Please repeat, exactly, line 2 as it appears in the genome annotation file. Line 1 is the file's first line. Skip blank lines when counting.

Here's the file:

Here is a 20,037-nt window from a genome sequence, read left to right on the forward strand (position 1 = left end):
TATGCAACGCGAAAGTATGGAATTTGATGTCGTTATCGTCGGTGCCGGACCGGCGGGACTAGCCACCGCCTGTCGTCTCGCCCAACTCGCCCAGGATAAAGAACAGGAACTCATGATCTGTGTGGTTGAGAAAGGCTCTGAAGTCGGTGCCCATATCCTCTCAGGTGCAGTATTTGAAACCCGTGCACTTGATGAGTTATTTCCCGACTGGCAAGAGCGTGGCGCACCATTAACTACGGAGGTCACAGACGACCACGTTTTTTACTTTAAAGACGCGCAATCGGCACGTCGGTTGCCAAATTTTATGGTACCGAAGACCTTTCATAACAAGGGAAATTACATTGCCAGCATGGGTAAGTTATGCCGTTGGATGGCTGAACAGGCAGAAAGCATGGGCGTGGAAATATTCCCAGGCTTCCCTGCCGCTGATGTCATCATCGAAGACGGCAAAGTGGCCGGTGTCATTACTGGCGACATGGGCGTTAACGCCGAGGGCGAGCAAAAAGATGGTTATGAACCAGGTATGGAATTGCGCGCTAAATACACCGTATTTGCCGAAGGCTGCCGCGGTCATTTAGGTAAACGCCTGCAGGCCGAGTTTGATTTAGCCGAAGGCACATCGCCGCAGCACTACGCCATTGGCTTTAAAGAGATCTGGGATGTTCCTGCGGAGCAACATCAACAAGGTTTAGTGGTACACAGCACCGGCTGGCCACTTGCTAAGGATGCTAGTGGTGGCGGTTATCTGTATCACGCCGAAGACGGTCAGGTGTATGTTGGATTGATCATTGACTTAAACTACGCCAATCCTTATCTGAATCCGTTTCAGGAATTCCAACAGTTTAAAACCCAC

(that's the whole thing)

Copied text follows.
TATGCAACGCGAAAGTATGGAATTTGATGTCGTTATCGTCGGTGCCGGACCGGCGGGACTAGCCACCGCCTGTCGTCTCGCCCAACTCGCCCAGGATAAAGAACAGGAACTCATGATCTGTGTGGTTGAGAAAGGCTCTGAAGTCGGTGCCCATATCCTCTCAGGTGCAGTATTTGAAACCCGTGCACTTGATGAGTTATTTCCCGACTGGCAAGAGCGTGGCGCACCATTAACTACGGAGGTCACAGACGACCACGTTTTTTACTTTAAAGACGCGCAATCGGCACGTCGGTTGCCAAATTTTATGGTACCGAAGACCTTTCATAACAAGGGAAATTACATTGCCAGCATGGGTAAGTTATGCCGTTGGATGGCTGAACAGGCAGAAAGCATGGGCGTGGAAATATTCCCAGGCTTCCCTGCCGCTGATGTCATCATCGAAGACGGCAAAGTGGCCGGTGTCATTACTGGCGACATGGGCGTTAACGCCGAGGGCGAGCAAAAAGATGGTTATGAACCAGGTATGGAATTGCGCGCTAAATACACCGTATTTGCCGAAGGCTGCCGCGGTCATTTAGGTAAACGCCTGCAGGCCGAGTTTGATTTAGCCGAAGGCACATCGCCGCAGCACTACGCCATTGGCTTTAAAGAGATCTGGGATGTTCCTGCGGAGCAACATCAACAAGGTTTAGTGGTACACAGCACCGGCTGGCCACTTGCTAAGGATGCTAGTGGTGGCGGTTATCTGTATCACGCCGAAGACGGTCAGGTGTATGTTGGATTGATCATTGACTTAAACTACGCCAATCCTTATCTGAATCCGTTTCAGGAATTCCAACAGTTTAAAACCCAC